This image shows the A-Train satellites as if looking down on the entire constellation from orbit. The satellites that make up the A-Train travel from south to north (bottom to top in this image). The colorful bars across each satellite illustrate the swath of several instruments. From this remote perspective, the instruments with smaller footprints are barely visible. The table in this illustration lists each satellite, selected instruments, and the width of each swath in kilometers.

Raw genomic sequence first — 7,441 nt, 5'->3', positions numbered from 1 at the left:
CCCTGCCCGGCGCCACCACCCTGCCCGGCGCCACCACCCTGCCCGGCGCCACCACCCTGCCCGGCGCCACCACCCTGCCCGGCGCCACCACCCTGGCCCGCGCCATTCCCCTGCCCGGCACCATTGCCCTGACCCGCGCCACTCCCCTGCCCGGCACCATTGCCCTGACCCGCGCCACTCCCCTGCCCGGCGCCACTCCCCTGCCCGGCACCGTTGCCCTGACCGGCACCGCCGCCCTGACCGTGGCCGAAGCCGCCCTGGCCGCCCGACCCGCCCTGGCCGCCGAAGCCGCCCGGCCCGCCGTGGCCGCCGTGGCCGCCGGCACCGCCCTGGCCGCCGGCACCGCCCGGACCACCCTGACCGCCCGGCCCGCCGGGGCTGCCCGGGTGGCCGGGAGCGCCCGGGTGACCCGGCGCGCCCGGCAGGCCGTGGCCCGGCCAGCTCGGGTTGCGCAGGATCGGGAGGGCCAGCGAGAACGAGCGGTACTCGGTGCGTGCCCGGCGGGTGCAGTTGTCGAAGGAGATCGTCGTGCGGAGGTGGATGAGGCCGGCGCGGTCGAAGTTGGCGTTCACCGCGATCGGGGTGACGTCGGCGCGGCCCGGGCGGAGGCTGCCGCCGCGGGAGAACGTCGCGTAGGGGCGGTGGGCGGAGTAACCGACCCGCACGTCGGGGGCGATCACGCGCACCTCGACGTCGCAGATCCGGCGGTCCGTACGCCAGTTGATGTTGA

This image shows the overlapping footprints of several of A-Train instruments (colors correspond to those in the above image) superimposed on a close-up image of Washington, DC. The purpose is to give a sense of how, over the course of an orbit, the swath of each instrument overlaps the others, allowing for the nearly simultaneous observations of the same location or event that are crucial to the science of the A-Train. This close-up perspective also brings the challenge of constellation flying into sharper focus. In order to successfully overlap science measurements from different A-Train instruments, each with varying footprints and resolutions, each member of the A-Train must strictly maintain its position in the constellation.